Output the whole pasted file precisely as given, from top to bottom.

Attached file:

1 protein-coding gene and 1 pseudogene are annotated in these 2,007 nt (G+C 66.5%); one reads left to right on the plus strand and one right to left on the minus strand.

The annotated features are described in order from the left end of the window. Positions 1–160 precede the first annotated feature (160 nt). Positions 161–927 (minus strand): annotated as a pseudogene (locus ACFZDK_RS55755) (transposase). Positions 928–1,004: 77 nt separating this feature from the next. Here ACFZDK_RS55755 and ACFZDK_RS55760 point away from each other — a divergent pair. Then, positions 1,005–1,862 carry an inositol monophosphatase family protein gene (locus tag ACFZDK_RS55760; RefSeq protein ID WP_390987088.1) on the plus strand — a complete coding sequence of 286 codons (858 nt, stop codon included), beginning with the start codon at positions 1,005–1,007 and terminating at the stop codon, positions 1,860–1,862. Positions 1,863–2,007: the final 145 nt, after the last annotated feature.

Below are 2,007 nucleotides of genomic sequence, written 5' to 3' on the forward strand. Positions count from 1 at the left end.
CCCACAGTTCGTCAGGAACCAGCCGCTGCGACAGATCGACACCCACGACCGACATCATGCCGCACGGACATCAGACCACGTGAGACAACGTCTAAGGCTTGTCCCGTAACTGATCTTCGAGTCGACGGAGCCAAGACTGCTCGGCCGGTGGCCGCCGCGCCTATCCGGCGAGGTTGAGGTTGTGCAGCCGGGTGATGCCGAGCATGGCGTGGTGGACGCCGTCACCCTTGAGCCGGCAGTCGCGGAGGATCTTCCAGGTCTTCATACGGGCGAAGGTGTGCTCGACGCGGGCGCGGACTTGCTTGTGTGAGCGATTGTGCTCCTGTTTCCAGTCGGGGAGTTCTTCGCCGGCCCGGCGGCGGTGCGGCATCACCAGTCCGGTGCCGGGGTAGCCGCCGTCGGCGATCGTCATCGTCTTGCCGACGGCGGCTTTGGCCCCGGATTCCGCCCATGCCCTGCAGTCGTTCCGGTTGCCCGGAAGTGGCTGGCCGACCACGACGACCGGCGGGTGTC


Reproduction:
1 protein-coding gene and 1 pseudogene are annotated in these 2,007 nt (G+C 66.5%); one reads left to right on the plus strand and one right to left on the minus strand.

The annotated features are described in order from the left end of the window. Positions 1–160 precede the first annotated feature (160 nt). Positions 161–927 (minus strand): annotated as a pseudogene (locus ACFZDK_RS55755) (transposase). Positions 928–1,004: 77 nt separating this feature from the next. Here ACFZDK_RS55755 and ACFZDK_RS55760 point away from each other — a divergent pair. Then, positions 1,005–1,862 carry an inositol monophosphatase family protein gene (locus tag ACFZDK_RS55760; RefSeq protein ID WP_390987088.1) on the plus strand — a complete coding sequence of 286 codons (858 nt, stop codon included), beginning with the start codon at positions 1,005–1,007 and terminating at the stop codon, positions 1,860–1,862. Positions 1,863–2,007: the final 145 nt, after the last annotated feature.

Below are 2,007 nucleotides of genomic sequence, written 5' to 3' on the forward strand. Positions count from 1 at the left end.
CCCACAGTTCGTCAGGAACCAGCCGCTGCGACAGATCGACACCCACGACCGACATCATGCCGCACGGACATCAGACCACGTGAGACAACGTCTAAGGCTTGTCCCGTAACTGATCTTCGAGTCGACGGAGCCAAGACTGCTCGGCCGGTGGCCGCCGCGCCTATCCGGCGAGGTTGAGGTTGTGCAGCCGGGTGATGCCGAGCATGGCGTGGTGGACGCCGTCACCCTTGAGCCGGCAGTCGCGGAGGATCTTCCAGGTCTTCATACGGGCGAAGGTGTGCTCGACGCGGGCGCGGACTTGCTTGTGTGAGCGATTGTGCTCCTGTTTCCAGTCGGGGAGTTCTTCGCCGGCCCGGCGGCGGTGCGGCATCACCAGTCCGGTGCCGGGGTAGCCGCCGTCGGCGATCGTCATCGTCTTGCCGACGGCGGCTTTGGCCCCGGATTCCGCCCATGCCCTGCAGTCGTTCCGGTTGCCCGGAAGTGGCTGGCCGACCACGACGACCGGCGGGTGTC